September 3, 2013
First Engagement Center for Truancy Reduction and Public Safety will Serve as Resource to Engage Chronically Absent Students
Chronically Absent High School Students Mentored through the Truancy Task Force Program 52 Percent More Likely to Remain in School
Mayor Michael R. Bloomberg, Chief Policy Advisor John Feinblatt, Manhattan District Attorney Cyrus R. Vance, Jr., Police
Commissioner Raymond W. Kelly and Schools
Chancellor Dennis M. Walcott today announced the latest initiative in the City's truancy prevention efforts: the creation of New York City's first Engagement Center for truancy reduction and prevention. This effort is part of Mayor's Interagency Task Force on Truancy, Chronic Absenteeism & School Engagement, which is succeeding in reducing truancy amongst the city most at-risk children. Those chronically absent students mentored through the Task Force's Success Mentor Program are 52 percent more likely to remain in school. Overall, mentored students attend approximately two more weeks of school per student than those without mentors. The center, spearheaded by the Mayor's Task Force and run by the Manhattan District Attorney's office, in partnership with the Department of Education, Police Athletic League and the NYPD, will provide programs designed to maximize school engagement and success, including with data-driven best practices developed from the task force's successful three-year pilot currently in 100 city public schools. The Mayor made the announcement at the Police Athletic League in Upper Manhattan.
"We've taken major steps in the last three years to reduce chronic absenteeism by developing innovative strategies that have proven highly effective," said Mayor Bloomberg. "The opening of this Engagement Center is the next step in ensuring our children are provided with the support they need to stay in school and off the streets - for their safety and their academic futures."
"In order to keep kids out of the courtroom, we need to keep them in the classroom," said Manhattan District Attorney Cyrus R. Vance, Jr. "Since 2010, my Office and our partners in the NYPD have taken 13 violent gangs off our city's streets. Many of these gang members are teenagers who should have been in school, rather than peddling drugs or trafficking firearms. Working with my Office's Advocate to Graduate program, the new Youth Truancy Engagement Center will prevent at-risk children and teens from falling into this way of life by identifying their needs early, and matching them with the appropriate academic tutoring and resources. I want to thank Mayor Bloomberg and our partners at the NYPD, PAL, the Department of Education, and the Department of Probation for their work and commitment to this important initiative."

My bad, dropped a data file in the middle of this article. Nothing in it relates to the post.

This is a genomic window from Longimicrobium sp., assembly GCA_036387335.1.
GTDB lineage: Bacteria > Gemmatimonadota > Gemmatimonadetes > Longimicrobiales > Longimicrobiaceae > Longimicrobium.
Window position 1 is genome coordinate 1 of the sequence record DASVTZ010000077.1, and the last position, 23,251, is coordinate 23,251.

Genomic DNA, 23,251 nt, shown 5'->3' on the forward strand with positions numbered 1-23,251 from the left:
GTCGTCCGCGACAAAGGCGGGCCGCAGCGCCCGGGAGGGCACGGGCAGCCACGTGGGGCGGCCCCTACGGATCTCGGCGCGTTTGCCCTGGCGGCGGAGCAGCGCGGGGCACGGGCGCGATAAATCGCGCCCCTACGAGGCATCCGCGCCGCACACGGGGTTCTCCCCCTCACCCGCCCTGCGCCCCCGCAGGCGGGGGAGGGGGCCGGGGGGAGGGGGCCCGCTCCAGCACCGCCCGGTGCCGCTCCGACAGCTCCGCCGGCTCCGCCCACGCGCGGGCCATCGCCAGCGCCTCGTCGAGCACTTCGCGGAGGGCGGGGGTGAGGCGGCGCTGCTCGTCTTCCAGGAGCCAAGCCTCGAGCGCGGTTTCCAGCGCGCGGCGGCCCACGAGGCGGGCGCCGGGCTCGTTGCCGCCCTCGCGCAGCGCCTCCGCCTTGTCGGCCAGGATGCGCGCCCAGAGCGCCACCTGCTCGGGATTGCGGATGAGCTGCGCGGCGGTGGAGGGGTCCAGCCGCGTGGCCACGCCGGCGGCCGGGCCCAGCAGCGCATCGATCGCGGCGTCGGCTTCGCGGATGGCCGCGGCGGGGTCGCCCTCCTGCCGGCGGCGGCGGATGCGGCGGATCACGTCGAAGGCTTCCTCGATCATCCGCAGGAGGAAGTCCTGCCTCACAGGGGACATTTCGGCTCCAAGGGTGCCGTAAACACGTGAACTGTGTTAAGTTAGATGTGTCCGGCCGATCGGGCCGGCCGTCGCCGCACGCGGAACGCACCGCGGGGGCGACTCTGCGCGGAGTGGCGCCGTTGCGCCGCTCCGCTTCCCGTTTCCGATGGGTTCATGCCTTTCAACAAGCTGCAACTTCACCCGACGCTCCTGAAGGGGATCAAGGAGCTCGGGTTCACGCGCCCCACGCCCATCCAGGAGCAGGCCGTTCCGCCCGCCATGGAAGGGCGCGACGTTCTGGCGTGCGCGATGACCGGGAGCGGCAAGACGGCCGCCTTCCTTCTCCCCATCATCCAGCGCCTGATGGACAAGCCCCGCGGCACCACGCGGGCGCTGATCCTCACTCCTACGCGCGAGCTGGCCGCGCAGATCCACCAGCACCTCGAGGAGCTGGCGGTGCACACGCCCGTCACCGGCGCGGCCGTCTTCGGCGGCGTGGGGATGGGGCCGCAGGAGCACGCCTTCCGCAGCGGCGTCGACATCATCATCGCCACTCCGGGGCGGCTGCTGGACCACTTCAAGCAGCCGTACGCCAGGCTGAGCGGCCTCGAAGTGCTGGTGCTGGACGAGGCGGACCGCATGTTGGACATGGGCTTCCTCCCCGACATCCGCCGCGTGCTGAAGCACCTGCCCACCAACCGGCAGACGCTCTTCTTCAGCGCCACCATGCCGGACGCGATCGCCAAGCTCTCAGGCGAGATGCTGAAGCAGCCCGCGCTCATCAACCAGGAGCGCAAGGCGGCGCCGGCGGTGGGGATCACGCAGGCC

"We now know that chronic absenteeism is neither inevitable, nor irreparable if the right strategies are applied on time" said Chief Policy Advisor Feinblatt. "Today we are taking the lessons learned from the task force over the past three years, and applying them to law enforcement's truancy-prevention efforts. This partnership is critical because schools can't tackle this problem alone -- the causes are far too complex and varied, and the consequences too severe."
"There is no more important responsibility we bear than to protect every child's right to a safe, high-quality education," said Commissioner Kelly. "During the 2012 to 2013 school year, New York City public schools saw the lowest number of reported crimes since before the Bloomberg administration took office. There were 14 percent fewer felony crimes in schools citywide, the largest single-year drop in major crime between school years that we've experienced. In addition, arrests were down by 34 percent. Truancy enforcement is an important component of the department's overall crime-reduction efforts. Removing juveniles from the street and returning them to school decreases the likelihood that they will become either the perpetrators or victims of crime. We're confident the opening of these engagement centers will only enhance the outstanding work of NYPD School Safety Agents and police officers to provide the best possible learning environment for young people."
"We have worked collaboratively with principals, parents and staff to help improve attendance rates among students who were absent 20 days or more in our pilot program as part of the Mayor's Interagency Task Force on Truancy, Chronic Absenteeism and School Engagement," said Schools Chancellor Walcott. "This new initiative with the District Attorney's Office will help us reduce chronic absenteeism even more. We want to ensure that our students have the opportunities to excel and be prepared for college or careers."
"Keeping young probation clients engaged in school is one of the most important things we can do to help them exit the criminal justice system for good and fulfill their potential," said Department of Probation Commissioner Vincent Schiraldi. "We are proud to be a partner in the Engagement Center, which is a vital new addition to New York City's growing continuum of programs designed to provide young people with the support they need to make positive changes in their life and avoid crime and incarceration."